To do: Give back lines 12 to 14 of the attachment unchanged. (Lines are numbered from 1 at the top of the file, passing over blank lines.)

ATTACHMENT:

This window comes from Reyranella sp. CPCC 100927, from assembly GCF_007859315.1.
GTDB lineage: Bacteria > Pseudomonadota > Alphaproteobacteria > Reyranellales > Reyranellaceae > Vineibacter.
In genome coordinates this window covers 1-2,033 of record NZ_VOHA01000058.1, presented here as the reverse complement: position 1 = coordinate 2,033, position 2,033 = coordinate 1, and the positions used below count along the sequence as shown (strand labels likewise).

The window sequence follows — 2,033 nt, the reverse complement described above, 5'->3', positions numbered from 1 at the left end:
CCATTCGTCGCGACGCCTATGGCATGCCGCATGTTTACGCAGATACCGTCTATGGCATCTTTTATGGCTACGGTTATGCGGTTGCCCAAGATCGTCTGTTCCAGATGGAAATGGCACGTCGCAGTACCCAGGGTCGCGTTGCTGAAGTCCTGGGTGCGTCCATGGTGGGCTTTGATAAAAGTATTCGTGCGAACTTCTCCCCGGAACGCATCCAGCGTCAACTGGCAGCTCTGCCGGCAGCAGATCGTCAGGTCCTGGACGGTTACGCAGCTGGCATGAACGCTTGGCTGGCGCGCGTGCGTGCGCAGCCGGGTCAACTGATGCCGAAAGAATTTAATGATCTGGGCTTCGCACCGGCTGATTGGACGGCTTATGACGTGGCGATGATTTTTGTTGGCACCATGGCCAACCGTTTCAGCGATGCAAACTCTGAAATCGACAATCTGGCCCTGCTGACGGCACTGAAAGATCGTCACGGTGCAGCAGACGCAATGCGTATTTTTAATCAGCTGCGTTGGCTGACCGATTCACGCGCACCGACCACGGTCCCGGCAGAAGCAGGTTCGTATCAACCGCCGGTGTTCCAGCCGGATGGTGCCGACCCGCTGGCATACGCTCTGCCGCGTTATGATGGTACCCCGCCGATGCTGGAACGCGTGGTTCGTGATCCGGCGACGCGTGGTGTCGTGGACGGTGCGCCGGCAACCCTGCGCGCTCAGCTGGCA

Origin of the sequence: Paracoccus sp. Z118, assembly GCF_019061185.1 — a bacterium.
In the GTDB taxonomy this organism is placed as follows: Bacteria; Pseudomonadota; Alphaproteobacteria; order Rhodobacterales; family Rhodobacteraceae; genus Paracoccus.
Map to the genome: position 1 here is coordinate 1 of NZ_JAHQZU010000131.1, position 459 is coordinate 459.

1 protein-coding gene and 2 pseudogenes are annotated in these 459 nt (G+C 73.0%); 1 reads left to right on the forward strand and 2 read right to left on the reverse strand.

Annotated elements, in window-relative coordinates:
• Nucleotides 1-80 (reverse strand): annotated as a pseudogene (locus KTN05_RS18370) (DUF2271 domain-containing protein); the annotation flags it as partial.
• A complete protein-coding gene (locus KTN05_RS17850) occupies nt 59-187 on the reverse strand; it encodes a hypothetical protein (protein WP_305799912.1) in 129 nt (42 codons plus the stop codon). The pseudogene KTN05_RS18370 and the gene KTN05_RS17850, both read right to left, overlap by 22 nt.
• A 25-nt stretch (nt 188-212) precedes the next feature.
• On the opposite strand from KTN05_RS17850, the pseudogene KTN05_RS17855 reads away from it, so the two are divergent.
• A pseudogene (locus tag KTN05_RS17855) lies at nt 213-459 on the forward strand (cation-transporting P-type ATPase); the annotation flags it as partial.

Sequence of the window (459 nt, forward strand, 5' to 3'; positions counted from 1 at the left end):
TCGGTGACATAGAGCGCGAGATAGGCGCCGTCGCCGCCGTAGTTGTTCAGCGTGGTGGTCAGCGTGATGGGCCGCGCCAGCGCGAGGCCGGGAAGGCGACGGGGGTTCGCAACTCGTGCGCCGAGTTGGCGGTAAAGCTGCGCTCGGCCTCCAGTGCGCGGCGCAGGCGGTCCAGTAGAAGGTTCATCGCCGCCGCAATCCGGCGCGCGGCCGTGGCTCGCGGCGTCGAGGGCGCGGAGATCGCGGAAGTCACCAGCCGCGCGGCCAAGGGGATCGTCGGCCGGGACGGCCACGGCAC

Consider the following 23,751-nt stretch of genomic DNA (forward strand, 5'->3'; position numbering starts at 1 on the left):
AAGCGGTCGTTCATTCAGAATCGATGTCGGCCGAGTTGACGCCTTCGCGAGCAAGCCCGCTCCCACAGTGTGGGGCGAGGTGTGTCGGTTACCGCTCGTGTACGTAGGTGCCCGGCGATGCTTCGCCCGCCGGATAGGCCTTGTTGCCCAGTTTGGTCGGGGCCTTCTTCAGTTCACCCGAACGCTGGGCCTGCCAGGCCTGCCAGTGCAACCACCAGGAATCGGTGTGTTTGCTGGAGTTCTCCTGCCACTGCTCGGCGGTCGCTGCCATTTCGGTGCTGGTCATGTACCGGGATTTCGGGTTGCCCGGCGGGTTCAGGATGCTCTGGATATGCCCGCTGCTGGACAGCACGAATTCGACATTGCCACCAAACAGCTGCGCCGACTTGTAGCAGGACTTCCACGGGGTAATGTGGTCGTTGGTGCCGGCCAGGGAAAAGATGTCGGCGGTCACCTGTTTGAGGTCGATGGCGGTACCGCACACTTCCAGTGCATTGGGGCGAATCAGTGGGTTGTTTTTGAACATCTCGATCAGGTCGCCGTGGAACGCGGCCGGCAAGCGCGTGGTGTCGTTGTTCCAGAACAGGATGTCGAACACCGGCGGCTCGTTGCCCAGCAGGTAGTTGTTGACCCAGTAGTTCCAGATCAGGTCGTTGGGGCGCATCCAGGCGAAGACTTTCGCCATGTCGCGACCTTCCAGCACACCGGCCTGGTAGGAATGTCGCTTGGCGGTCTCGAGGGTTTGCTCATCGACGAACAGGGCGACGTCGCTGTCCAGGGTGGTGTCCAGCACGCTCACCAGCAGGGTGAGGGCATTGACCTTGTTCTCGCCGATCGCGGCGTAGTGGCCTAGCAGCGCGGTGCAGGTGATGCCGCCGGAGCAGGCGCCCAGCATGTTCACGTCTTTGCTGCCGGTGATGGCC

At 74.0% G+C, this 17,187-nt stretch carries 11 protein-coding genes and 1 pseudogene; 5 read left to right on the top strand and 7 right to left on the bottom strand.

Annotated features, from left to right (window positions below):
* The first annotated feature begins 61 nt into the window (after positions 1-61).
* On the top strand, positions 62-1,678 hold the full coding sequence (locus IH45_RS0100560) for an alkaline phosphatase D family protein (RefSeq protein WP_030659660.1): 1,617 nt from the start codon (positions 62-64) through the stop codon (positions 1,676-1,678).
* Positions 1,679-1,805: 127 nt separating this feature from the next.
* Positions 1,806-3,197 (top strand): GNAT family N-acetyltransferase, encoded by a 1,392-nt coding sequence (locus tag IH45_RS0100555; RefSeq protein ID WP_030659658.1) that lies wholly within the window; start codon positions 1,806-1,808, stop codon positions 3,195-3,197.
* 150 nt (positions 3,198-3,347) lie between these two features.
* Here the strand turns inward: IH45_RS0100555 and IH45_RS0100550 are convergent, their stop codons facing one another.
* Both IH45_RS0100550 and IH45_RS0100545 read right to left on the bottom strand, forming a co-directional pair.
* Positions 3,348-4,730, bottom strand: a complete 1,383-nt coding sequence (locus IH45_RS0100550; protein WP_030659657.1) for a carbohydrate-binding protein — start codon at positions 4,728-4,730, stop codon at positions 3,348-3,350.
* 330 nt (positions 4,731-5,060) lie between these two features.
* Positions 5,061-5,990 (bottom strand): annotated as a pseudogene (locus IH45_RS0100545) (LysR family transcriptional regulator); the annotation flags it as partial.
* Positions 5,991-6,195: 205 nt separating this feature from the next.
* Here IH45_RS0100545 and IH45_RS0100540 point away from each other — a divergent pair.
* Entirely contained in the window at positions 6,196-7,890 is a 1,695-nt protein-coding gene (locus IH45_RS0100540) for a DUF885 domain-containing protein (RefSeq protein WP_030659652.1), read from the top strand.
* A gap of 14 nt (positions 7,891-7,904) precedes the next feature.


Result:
• A complete protein-coding gene (locus KTN05_RS17850) occupies nt 59-187 on the reverse strand; it encodes a hypothetical protein (protein WP_305799912.1) in 129 nt (42 codons plus the stop codon). The pseudogene KTN05_RS18370 and the gene KTN05_RS17850, both read right to left, overlap by 22 nt.
• A 25-nt stretch (nt 188-212) precedes the next feature.
• On the opposite strand from KTN05_RS17850, the pseudogene KTN05_RS17855 reads away from it, so the two are divergent.